December 26, 2012

Chew Gum To Prevent Heart Disease

People with gum disease are two to three times more likely to have a heart attack than those without it.  Here’s why – plaque, the sticky bacteria laden film that accumulates on teeth can damage gums and create bone loss.  The lost bone under the gums creates small pockets -spaces between the gum and the tooth where the bone used to be.  These pockets harbor bacteria and the deeper the pocket, the more the bacteria breed and destroy.  This bacteria then enters the bloodstream and causes chronic inflammation that increases the risk for clots and other heart attack risk factors.

When you chew sugarless gum that contains xylitol, a natural sweetener that suppresses mouth bacteria, you are helping to lessen this dangerous chronic inflammation.  Also, be sure to floss every day.  A study in The New England Journal of Medicine found that people who take care of their gums with regular flossing and brushing and regular visits to their dentists have improved function of the arteries.  Their arteries expand and contract more normally.

So when you feel like having something sweet, reach for your xylitol sweetened gum and protect your teeth and your heart at the same time!

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December 18, 2012

Options For Denture Sufferers

Sometimes when you are having a difficult time functioning with your dentures, the simplest thing to do is to make a new set of dentures.  If you have a palate that gives you good suction for the upper denture, in most cases a new denture will be a welcome improvement. 

In fewer cases, with lower dentures, we find that making a new lower denture gives you any improvement. If you are already having a hard time chewing and speaking because your denture always moves around, usually, making a new denture under these circumstances just gives you a new denture that moves around.

So what do you do when you’re faced with dentures that you can’t function with, that look and/or feel horrible, and that cause you embarrassment eating out and in other social settings?  There are several approaches using dental implants.  Dental implants are manmade replacements for missing tooth roots and they serve as anchors for attaching dental crowns, dental bridges, and dentures.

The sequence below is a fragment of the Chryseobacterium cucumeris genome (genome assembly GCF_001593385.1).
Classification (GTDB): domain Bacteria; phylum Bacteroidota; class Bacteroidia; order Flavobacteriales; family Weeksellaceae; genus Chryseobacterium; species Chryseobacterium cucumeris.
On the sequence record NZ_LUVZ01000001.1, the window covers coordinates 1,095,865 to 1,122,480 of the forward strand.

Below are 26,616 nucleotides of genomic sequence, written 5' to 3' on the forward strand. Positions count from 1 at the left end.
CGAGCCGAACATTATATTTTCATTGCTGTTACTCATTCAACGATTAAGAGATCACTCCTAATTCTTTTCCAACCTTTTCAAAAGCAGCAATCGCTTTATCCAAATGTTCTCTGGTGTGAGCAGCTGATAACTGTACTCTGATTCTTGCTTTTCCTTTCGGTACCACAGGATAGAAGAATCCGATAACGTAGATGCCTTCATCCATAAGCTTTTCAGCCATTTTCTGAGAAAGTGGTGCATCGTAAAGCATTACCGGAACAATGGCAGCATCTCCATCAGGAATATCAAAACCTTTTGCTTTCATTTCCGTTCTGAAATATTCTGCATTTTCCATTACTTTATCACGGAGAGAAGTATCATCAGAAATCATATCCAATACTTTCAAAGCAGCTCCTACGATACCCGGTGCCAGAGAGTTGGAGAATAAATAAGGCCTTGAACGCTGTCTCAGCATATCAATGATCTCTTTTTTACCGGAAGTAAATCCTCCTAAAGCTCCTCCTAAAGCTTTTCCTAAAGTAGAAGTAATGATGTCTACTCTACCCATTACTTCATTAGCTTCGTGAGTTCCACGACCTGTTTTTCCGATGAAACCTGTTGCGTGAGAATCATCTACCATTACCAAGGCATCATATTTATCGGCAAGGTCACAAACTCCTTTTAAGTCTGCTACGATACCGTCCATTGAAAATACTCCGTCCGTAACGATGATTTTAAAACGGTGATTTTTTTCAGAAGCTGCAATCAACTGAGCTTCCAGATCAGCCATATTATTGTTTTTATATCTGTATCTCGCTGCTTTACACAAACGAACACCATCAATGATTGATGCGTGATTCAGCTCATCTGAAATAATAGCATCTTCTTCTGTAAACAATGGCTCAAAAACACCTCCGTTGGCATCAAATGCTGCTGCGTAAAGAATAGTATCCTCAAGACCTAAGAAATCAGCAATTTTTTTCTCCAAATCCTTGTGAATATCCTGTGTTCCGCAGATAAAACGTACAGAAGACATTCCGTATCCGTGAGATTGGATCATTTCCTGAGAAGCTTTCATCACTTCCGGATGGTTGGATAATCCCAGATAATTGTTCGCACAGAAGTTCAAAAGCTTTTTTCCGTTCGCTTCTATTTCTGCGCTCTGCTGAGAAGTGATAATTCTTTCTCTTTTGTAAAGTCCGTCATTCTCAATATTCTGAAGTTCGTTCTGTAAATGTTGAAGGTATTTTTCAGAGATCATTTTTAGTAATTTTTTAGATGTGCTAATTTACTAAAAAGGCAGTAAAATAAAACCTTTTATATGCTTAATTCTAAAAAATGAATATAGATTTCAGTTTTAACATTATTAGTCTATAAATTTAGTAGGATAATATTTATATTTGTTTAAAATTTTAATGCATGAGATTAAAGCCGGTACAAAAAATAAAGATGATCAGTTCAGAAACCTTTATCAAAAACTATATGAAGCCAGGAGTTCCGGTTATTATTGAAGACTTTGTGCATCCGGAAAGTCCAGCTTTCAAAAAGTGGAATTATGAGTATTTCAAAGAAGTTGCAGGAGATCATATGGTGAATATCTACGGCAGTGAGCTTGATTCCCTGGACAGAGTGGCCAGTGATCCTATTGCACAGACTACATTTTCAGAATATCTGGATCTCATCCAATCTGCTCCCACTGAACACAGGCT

If you prefer having teeth that don’t come out and function most like your natural teeth, you will want to place enough implants to support fixed dental bridges made with crowns.  If you are used to having something removable for replacing your missing teeth, you can put in fewer dental implants to serve as anchors for removable dentures.  These dentures will be totally secure and serve as a stable platform to chew with ease, comfort, and efficiency.  Replacing missing teeth with implants and dental crowns is more of an investment than placing fewer dental implants and functioning with a removable denture that snaps onto the implants.

Depending on your bone structure and the strength of your bite, you may be a candidate for mini dental implants.  The advantage to mini dental implants, if you should be a candidate for them, is that the time of treatment from beginning to end result is much faster than regular dental implants, and the investment is less than for other options available.  For long term success, dental mini implants are not for everyone.  They were originally designed to serve as temporaries for patients having dental implant procedures who wanted teeth that didn’t move while they were waiting for their dental implants to become part of the jaw.  More about dental implants in the future.

December 6, 2012

Are You Struggling With Your Dentures?

If you’re struggling with your dentures you are not alone.  Many people can adapt and function well with dentures when they have enough bone remaining under the gums.  However, after teeth are lost, the natural process in the body is to resorb, or dissolve, bone.

After teeth are extracted nature reacts like this.  The tooth roots in the bone are no longer there and when they are gone, the body sees no reason to keep that dental bone there, and so, it resorbs it.

When enough bone is resorbed (this happens over time), this means struggles for the denture wearer.  Usually, the longer you have been missing teeth, the less bone there is to support your dentures.

If you wear a maxillary, or upper denture, you probably have managed to function fairly well with your dentures because of suction.  Upper dentures can have very good suction.  It’s like taking two panes of glass and putting water between them- it’s difficult to separate the two pieces.  If enough dental bone is lost the palate flattens, and the flatter the arch of the palate, the less suction there is.  Even with suction, you can struggle and suffer embarrassmemt because if you cough or sneeze or even laugh too hard, the suction seal is broken and your dentures can fall down or out of your mouth.  If you’re lucky, you can catch them with your tongue and push them back up, hopefully before anyone notices!

If you wear a mandibular, or lower denture, you are the exception if you function well with it.  Think about it.  When the teeth are missing there are only muscles surrounding the dental arch.  The lips and cheeks are moving your denture on one side and the tongue is moving your denture on the other side.  There is no stable surface with which you can chew and no advantage of suction- that’s not physically possible.

Let’s explore your options in the next blog. 

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